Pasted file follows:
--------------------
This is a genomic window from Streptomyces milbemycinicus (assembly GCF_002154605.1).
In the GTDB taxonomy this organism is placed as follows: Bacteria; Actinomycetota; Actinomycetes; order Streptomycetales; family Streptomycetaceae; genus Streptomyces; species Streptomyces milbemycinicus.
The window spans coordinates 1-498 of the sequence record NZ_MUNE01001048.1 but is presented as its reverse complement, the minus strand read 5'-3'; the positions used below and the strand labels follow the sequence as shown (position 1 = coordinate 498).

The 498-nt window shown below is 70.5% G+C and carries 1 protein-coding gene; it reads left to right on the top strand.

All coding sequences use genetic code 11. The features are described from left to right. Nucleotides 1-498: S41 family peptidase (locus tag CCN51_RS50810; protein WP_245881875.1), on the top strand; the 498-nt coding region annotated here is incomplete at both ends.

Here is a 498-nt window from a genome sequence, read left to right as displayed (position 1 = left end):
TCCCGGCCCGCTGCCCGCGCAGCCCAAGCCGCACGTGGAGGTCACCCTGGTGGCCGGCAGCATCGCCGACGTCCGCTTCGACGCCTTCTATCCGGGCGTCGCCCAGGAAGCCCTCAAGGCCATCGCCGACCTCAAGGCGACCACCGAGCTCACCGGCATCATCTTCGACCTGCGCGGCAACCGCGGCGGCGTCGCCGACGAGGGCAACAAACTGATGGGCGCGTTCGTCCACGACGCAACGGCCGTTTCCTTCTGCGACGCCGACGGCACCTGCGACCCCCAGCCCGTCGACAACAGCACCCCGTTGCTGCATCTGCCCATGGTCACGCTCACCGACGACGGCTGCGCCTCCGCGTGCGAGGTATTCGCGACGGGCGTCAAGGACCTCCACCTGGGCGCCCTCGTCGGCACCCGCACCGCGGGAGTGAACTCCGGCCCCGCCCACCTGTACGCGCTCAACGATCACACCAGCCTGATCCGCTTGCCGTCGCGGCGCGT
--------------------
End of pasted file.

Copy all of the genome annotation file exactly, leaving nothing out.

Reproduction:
This is a genomic window from Streptomyces milbemycinicus (assembly GCF_002154605.1).
In the GTDB taxonomy this organism is placed as follows: Bacteria; Actinomycetota; Actinomycetes; order Streptomycetales; family Streptomycetaceae; genus Streptomyces; species Streptomyces milbemycinicus.
The window spans coordinates 1-498 of the sequence record NZ_MUNE01001048.1 but is presented as its reverse complement, the minus strand read 5'-3'; the positions used below and the strand labels follow the sequence as shown (position 1 = coordinate 498).

The 498-nt window shown below is 70.5% G+C and carries 1 protein-coding gene; it reads left to right on the top strand.

All coding sequences use genetic code 11. The features are described from left to right. Nucleotides 1-498: S41 family peptidase (locus tag CCN51_RS50810; protein WP_245881875.1), on the top strand; the 498-nt coding region annotated here is incomplete at both ends.

Here is a 498-nt window from a genome sequence, read left to right as displayed (position 1 = left end):
TCCCGGCCCGCTGCCCGCGCAGCCCAAGCCGCACGTGGAGGTCACCCTGGTGGCCGGCAGCATCGCCGACGTCCGCTTCGACGCCTTCTATCCGGGCGTCGCCCAGGAAGCCCTCAAGGCCATCGCCGACCTCAAGGCGACCACCGAGCTCACCGGCATCATCTTCGACCTGCGCGGCAACCGCGGCGGCGTCGCCGACGAGGGCAACAAACTGATGGGCGCGTTCGTCCACGACGCAACGGCCGTTTCCTTCTGCGACGCCGACGGCACCTGCGACCCCCAGCCCGTCGACAACAGCACCCCGTTGCTGCATCTGCCCATGGTCACGCTCACCGACGACGGCTGCGCCTCCGCGTGCGAGGTATTCGCGACGGGCGTCAAGGACCTCCACCTGGGCGCCCTCGTCGGCACCCGCACCGCGGGAGTGAACTCCGGCCCCGCCCACCTGTACGCGCTCAACGATCACACCAGCCTGATCCGCTTGCCGTCGCGGCGCGT